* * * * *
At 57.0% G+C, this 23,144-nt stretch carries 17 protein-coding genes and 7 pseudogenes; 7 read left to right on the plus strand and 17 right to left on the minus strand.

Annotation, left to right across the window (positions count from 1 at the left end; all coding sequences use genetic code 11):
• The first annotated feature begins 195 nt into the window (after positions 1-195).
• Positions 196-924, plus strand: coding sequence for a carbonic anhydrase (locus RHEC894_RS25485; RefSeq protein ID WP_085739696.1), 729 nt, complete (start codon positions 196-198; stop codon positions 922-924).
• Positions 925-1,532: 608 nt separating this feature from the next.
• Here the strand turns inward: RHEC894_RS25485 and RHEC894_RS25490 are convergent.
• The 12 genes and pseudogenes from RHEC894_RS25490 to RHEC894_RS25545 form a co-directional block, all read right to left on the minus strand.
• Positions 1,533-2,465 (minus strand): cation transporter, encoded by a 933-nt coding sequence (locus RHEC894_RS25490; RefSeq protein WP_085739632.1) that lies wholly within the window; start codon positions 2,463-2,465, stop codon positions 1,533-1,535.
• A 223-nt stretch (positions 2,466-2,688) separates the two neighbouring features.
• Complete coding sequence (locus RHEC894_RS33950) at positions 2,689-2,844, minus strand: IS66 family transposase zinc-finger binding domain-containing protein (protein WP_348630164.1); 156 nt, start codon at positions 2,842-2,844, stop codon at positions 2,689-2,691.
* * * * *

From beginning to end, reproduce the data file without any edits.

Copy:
At 57.0% G+C, this 23,144-nt stretch carries 17 protein-coding genes and 7 pseudogenes; 7 read left to right on the plus strand and 17 right to left on the minus strand.

Annotation, left to right across the window (positions count from 1 at the left end; all coding sequences use genetic code 11):
• The first annotated feature begins 195 nt into the window (after positions 1-195).
• Positions 196-924, plus strand: coding sequence for a carbonic anhydrase (locus RHEC894_RS25485; RefSeq protein ID WP_085739696.1), 729 nt, complete (start codon positions 196-198; stop codon positions 922-924).
• Positions 925-1,532: 608 nt separating this feature from the next.
• Here the strand turns inward: RHEC894_RS25485 and RHEC894_RS25490 are convergent.
• The 12 genes and pseudogenes from RHEC894_RS25490 to RHEC894_RS25545 form a co-directional block, all read right to left on the minus strand.
• Positions 1,533-2,465 (minus strand): cation transporter, encoded by a 933-nt coding sequence (locus RHEC894_RS25490; RefSeq protein WP_085739632.1) that lies wholly within the window; start codon positions 2,463-2,465, stop codon positions 1,533-1,535.
• A 223-nt stretch (positions 2,466-2,688) separates the two neighbouring features.
• Complete coding sequence (locus RHEC894_RS33950) at positions 2,689-2,844, minus strand: IS66 family transposase zinc-finger binding domain-containing protein (protein WP_348630164.1); 156 nt, start codon at positions 2,842-2,844, stop codon at positions 2,689-2,691.